The End of the World as We Know it: Social Science for the Twenty-first Century

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University of Minnesota Press, 1999 - 277 páginas
This book in nothing short of a state-of-the-world address, delivered by a scholar uniquely suited to the task. Immanuel Wallerstein, one of the most prominent social scientists of our time, documents the profound transformations our world is undergoing. With these transformations, he argues, come equally profound changes in how we understand the world.

Wallerstein divides his work between an appraisal of significant recent events and a study of the shifts in thought influenced by those events. The book's first half reviews the major happenings of recent decades -- the collapse of the Leninist states, the exhaustion of national liberation movements, the rise of East Asia, the challenges to national sovereignty, the dangers to the environment, the debates about national identity, and the marginalization of migrant populations. Wallerstein places these events and trends in the context of th changing modern world-system as a whole and identifies the historical choices they put before us.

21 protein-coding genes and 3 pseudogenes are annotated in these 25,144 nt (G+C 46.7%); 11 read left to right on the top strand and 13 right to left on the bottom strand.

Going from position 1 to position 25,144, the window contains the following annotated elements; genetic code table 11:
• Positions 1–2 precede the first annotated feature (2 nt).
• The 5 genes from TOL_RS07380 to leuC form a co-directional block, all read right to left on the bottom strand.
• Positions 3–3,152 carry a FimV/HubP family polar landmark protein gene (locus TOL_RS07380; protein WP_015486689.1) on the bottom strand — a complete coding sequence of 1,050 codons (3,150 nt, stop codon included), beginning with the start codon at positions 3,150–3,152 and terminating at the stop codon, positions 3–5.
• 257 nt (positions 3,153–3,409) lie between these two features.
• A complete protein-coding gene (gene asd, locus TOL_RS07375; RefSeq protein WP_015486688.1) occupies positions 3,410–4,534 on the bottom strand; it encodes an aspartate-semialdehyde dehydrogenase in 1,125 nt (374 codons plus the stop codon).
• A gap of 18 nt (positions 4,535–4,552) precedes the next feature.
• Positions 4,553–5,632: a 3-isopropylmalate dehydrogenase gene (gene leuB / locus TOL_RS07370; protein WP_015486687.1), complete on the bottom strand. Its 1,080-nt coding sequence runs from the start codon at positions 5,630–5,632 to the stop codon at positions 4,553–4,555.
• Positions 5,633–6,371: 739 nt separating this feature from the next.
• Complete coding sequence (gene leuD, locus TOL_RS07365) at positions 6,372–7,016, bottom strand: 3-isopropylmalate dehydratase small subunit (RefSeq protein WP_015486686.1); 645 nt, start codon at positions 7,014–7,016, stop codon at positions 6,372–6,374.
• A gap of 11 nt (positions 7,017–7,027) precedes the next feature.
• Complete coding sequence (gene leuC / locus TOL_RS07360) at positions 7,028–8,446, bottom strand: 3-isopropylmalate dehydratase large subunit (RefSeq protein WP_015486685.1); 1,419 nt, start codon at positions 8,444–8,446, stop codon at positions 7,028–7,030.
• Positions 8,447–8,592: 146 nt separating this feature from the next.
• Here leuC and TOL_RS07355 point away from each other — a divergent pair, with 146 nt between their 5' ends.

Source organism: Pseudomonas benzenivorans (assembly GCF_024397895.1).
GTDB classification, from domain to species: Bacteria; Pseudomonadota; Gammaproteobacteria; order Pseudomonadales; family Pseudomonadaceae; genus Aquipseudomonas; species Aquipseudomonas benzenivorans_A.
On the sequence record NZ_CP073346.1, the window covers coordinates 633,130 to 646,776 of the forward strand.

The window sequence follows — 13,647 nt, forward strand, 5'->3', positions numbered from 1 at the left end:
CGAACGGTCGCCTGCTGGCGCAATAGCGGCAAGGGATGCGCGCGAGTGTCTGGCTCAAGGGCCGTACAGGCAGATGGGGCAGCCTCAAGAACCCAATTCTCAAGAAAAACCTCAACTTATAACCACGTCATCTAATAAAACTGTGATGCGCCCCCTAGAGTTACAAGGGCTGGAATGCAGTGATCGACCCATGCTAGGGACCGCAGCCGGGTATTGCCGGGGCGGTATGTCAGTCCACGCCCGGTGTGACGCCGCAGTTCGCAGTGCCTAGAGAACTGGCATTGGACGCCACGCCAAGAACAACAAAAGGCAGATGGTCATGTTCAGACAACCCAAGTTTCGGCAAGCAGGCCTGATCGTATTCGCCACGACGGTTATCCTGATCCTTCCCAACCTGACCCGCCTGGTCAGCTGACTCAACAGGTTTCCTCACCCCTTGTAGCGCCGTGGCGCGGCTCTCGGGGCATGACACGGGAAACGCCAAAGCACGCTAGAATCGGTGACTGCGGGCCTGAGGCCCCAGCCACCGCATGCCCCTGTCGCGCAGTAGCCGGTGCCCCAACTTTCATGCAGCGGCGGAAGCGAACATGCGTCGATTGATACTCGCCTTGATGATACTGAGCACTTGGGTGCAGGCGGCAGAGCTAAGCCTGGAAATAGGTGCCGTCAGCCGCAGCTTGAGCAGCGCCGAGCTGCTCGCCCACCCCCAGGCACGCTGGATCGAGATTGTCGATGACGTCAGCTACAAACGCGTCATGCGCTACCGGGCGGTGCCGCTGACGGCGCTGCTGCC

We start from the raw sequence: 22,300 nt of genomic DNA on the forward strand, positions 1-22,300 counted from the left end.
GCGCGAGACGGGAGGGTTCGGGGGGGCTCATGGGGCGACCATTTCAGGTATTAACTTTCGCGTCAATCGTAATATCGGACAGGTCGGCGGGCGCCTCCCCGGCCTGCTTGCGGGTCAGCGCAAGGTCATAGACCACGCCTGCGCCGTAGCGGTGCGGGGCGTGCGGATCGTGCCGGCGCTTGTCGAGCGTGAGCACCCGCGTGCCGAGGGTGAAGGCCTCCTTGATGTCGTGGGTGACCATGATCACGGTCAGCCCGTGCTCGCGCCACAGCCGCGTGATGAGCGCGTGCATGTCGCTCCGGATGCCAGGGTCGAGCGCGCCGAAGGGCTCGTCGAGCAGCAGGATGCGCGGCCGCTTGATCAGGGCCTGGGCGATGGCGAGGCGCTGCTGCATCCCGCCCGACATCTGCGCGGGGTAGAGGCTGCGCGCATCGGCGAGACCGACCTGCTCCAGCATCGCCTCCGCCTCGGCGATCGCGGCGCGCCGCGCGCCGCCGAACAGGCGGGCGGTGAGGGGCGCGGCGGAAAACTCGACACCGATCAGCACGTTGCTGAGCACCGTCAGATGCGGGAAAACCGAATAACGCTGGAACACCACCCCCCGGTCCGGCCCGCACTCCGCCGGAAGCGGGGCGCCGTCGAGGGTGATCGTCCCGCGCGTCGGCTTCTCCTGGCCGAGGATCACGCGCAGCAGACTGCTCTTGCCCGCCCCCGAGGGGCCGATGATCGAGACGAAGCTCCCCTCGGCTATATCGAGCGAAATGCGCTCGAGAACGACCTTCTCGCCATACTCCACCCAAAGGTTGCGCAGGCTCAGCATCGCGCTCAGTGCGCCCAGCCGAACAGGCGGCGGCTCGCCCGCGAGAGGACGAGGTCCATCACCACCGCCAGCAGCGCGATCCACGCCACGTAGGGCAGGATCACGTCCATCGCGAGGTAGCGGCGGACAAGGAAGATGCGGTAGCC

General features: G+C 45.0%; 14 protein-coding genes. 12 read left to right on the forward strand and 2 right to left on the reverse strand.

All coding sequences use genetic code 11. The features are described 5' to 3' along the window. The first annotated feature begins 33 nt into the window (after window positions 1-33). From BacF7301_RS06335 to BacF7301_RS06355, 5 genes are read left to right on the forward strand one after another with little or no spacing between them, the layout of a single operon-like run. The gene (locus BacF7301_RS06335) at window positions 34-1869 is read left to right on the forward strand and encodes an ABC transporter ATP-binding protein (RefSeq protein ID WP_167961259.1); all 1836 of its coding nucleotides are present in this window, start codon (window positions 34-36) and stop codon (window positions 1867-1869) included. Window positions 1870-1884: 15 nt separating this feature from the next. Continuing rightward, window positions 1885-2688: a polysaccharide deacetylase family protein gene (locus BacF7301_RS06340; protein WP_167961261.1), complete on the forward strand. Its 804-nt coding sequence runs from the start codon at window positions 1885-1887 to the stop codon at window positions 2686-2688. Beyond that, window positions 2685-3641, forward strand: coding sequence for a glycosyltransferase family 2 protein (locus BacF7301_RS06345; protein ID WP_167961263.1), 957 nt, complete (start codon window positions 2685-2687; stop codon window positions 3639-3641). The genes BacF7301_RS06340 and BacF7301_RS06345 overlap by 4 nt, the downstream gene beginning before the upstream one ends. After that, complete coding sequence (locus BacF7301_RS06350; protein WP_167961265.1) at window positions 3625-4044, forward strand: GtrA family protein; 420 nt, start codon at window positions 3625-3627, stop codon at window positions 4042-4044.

The second half of the book takes up current issues in the world of knowledge -- the vanishing faith in rationality, the scattering of knowledge activities, the denunciation of Eurocentrism, the questioning of the division of knowledge into science and humanities, and the relation of the search for the true and the search for the good. Wallerstein explores how these questions have arisen from larger social transformations, and why the traditional ways of framing such debates have become obstacle to resolving them. The End of the World As We Know It concludes with a crucial analysis of the momentous intellectual challenges to social science and suggests possible responses to them.

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Sobre el autor (1999)

Wallerstein studied at Columbia University, where he received his Ph.D. in sociology in 1959. His work has focused primarily on what he calls "world systems theory," which deals with the socioeconomic dynamics of global dependence and interdependence. As Wallerstein sees it, the wealthy nations of the world control and manipulate the destinies of weaker nations and keep them dependent. The world system is an outcome of historic global, political, and ideological forces leading to Western hegemony.

Immanuel Wallerstein is a Senior Research Scholar at Yale University and Director of the Fernand Braudel Center at Binghamton University. Among his many books are The Modern World-System (three volumes); The End of the World as We Know It: Social Science for the Twenty-first Century; Utopistics: Or, Historical Choices of the Twenty-first Century; and Unthinking Social Science: The Limits of Nineteenth-Century Paradigms.

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